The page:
Research shows that digitalization is a complex process requiring large-scale transformative changes (Holmgren et al., 2017; Olofsson and Lindberg 2014; Zhang 2010), and with support from school organizations and leadership (Håkansson-Lindqvist and Pettersson 2019; Kafyulilo et al. 2016). Zhang (2010) go on to say that for deep and sustainable change to be enacted, it must appear at all levels supported by comprehensive system thinking. According to Zhang (2010), such change calls for a close and dynamic interplay between macro and micro processes. However, regarding complex system thinking, Zhang (2010) suggests that schools work toward and support an interplay between various levels of the organization. Following this line of thought, Hauge (2016) suggested an ecological approach that included several organizational levels. To integrate digitalization in schools, Hauge argued for a shared understanding by school leadership, administrators, and development and learning staff, as well as the need to develop common tools for institutional learning. In their study, Vanderlinde and van Braak (2010) developed an e-capacity model reflecting “schools’ abilities to create and optimize sustainable school level and teacher level conditions that can bring about effective ICT change” (p. 543). In another study, Petersen (2014) stated that schools must find ways to formulate goals and transform them into supportive infrastructures for developing actors within the organization. Another example is Blau and Shamir-Inbal’s (2017) study on digitalization, cultural change, and development of ICT cultures in school. A recent research review supported these arguments, concluding that broader organizational perspectives on digitalization and development of digital competence are often limited in research (Pettersson 2018a, 2018b).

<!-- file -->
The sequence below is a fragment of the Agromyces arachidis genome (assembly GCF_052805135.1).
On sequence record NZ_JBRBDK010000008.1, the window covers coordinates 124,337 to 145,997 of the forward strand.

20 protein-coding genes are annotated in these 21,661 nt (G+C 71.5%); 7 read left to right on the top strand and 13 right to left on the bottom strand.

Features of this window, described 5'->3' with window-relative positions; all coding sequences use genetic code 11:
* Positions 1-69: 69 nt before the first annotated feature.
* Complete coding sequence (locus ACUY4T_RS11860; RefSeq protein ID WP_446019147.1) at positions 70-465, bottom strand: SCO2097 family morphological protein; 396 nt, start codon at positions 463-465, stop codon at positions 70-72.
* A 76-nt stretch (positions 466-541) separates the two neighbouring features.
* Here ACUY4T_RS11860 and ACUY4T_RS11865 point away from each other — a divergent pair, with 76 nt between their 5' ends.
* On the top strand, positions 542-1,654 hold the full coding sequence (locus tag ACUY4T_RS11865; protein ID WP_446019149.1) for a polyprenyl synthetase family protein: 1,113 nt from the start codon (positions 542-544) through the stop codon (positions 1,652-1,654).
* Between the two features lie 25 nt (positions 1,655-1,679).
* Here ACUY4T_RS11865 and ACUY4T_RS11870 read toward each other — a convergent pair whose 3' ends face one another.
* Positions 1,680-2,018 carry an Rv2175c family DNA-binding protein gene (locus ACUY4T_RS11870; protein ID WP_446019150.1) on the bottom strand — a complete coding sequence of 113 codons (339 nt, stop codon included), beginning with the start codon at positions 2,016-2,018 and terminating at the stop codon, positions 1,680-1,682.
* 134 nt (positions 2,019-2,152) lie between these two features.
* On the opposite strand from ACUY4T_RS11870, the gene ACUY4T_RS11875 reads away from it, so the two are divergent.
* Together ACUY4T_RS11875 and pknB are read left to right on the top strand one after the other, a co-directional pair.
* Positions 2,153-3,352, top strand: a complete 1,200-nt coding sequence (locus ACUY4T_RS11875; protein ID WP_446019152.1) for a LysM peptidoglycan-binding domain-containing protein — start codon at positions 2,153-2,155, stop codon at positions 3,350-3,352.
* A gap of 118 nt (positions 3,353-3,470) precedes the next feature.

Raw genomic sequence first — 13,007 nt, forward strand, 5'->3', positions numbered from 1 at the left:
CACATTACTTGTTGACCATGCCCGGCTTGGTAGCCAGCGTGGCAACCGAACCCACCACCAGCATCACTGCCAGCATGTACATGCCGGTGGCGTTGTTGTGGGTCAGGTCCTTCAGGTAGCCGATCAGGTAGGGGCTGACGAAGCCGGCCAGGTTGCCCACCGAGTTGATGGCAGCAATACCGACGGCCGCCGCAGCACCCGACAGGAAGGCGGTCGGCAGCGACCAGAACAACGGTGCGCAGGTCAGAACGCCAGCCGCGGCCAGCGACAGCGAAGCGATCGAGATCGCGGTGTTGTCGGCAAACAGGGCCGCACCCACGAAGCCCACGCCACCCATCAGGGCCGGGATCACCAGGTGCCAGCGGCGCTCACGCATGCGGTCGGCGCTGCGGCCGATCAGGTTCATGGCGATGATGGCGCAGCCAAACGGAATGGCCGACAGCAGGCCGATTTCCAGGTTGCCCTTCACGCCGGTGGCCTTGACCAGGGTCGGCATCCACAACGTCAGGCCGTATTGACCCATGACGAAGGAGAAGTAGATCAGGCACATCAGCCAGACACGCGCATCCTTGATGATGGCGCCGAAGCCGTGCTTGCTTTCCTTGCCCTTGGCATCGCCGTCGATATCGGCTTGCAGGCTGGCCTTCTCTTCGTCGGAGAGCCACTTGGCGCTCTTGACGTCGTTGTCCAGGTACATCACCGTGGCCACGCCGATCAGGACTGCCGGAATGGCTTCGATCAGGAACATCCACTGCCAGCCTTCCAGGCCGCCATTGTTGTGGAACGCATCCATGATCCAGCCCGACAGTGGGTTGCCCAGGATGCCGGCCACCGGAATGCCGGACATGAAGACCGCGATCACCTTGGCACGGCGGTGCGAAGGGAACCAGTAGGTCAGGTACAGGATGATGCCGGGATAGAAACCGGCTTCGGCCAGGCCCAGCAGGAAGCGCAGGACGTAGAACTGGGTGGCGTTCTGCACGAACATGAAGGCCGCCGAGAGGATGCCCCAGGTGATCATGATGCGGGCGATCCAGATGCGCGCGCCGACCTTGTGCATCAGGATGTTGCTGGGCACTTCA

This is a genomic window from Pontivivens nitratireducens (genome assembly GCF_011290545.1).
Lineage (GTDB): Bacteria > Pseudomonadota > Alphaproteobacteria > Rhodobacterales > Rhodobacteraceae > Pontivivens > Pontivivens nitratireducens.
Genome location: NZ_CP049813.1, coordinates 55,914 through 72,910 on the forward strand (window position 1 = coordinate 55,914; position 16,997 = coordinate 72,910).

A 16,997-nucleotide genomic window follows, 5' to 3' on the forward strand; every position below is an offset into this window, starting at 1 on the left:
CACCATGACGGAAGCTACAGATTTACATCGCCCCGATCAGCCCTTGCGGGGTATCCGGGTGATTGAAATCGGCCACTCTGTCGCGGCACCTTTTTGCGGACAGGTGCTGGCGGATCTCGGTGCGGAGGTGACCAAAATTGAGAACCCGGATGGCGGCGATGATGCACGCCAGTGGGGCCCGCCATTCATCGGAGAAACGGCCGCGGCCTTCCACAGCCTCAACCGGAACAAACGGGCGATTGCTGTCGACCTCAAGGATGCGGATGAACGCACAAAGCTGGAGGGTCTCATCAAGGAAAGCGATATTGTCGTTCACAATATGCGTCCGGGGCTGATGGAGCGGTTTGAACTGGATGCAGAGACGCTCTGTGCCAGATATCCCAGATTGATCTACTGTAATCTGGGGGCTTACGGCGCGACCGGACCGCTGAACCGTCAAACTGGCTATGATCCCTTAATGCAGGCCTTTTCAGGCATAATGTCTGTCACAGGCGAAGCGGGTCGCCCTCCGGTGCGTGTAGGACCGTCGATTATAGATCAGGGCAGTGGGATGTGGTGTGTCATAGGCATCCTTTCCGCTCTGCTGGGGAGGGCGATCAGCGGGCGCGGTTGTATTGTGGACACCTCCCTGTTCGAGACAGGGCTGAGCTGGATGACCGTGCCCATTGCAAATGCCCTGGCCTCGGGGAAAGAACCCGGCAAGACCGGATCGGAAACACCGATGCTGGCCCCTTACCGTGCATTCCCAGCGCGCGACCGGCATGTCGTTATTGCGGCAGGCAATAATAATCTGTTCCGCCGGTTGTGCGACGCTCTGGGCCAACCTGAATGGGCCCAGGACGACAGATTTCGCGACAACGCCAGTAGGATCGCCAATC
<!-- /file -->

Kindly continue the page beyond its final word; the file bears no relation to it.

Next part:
In the next section, we will elaborate on the theoretical framework we used to analyse digitalization and transformation in a school organization. The section includes a theoretical elaboration on what the term digitalization might mean in the context of school and how the process of digitalization could be understood in terms of small steps of learning.

1.2 Digitalization in school through the lens of activity theory